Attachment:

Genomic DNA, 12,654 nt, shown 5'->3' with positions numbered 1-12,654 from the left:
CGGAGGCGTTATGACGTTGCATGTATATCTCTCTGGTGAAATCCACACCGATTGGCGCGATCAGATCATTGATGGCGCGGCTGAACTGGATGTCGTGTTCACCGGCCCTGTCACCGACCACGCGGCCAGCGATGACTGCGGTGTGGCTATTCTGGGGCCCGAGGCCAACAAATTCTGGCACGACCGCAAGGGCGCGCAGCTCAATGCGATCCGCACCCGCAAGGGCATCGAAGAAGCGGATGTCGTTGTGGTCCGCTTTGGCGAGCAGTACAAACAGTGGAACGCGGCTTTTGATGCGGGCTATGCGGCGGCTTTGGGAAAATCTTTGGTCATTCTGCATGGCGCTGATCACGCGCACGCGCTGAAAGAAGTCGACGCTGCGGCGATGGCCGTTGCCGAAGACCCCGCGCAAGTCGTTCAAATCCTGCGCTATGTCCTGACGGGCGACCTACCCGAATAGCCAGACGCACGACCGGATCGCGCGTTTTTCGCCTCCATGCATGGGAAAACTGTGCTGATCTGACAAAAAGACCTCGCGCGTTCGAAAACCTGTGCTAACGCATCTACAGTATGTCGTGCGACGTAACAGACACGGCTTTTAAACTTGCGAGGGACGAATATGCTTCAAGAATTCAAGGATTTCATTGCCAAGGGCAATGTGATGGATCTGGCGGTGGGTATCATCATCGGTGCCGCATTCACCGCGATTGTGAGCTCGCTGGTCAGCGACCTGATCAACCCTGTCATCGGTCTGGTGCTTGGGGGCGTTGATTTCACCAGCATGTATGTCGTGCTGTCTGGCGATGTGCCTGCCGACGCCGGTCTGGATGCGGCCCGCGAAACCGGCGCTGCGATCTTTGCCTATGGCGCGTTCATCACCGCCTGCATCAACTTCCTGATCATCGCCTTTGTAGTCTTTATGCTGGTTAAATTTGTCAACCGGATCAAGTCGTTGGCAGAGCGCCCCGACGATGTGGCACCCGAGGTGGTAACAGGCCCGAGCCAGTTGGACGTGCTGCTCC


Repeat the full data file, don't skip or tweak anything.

Genomic DNA, 12,654 nt, shown 5'->3' with positions numbered 1-12,654 from the left:
CGGAGGCGTTATGACGTTGCATGTATATCTCTCTGGTGAAATCCACACCGATTGGCGCGATCAGATCATTGATGGCGCGGCTGAACTGGATGTCGTGTTCACCGGCCCTGTCACCGACCACGCGGCCAGCGATGACTGCGGTGTGGCTATTCTGGGGCCCGAGGCCAACAAATTCTGGCACGACCGCAAGGGCGCGCAGCTCAATGCGATCCGCACCCGCAAGGGCATCGAAGAAGCGGATGTCGTTGTGGTCCGCTTTGGCGAGCAGTACAAACAGTGGAACGCGGCTTTTGATGCGGGCTATGCGGCGGCTTTGGGAAAATCTTTGGTCATTCTGCATGGCGCTGATCACGCGCACGCGCTGAAAGAAGTCGACGCTGCGGCGATGGCCGTTGCCGAAGACCCCGCGCAAGTCGTTCAAATCCTGCGCTATGTCCTGACGGGCGACCTACCCGAATAGCCAGACGCACGACCGGATCGCGCGTTTTTCGCCTCCATGCATGGGAAAACTGTGCTGATCTGACAAAAAGACCTCGCGCGTTCGAAAACCTGTGCTAACGCATCTACAGTATGTCGTGCGACGTAACAGACACGGCTTTTAAACTTGCGAGGGACGAATATGCTTCAAGAATTCAAGGATTTCATTGCCAAGGGCAATGTGATGGATCTGGCGGTGGGTATCATCATCGGTGCCGCATTCACCGCGATTGTGAGCTCGCTGGTCAGCGACCTGATCAACCCTGTCATCGGTCTGGTGCTTGGGGGCGTTGATTTCACCAGCATGTATGTCGTGCTGTCTGGCGATGTGCCTGCCGACGCCGGTCTGGATGCGGCCCGCGAAACCGGCGCTGCGATCTTTGCCTATGGCGCGTTCATCACCGCCTGCATCAACTTCCTGATCATCGCCTTTGTAGTCTTTATGCTGGTTAAATTTGTCAACCGGATCAAGTCGTTGGCAGAGCGCCCCGACGATGTGGCACCCGAGGTGGTAACAGGCCCGAGCCAGTTGGACGTGCTGCTCC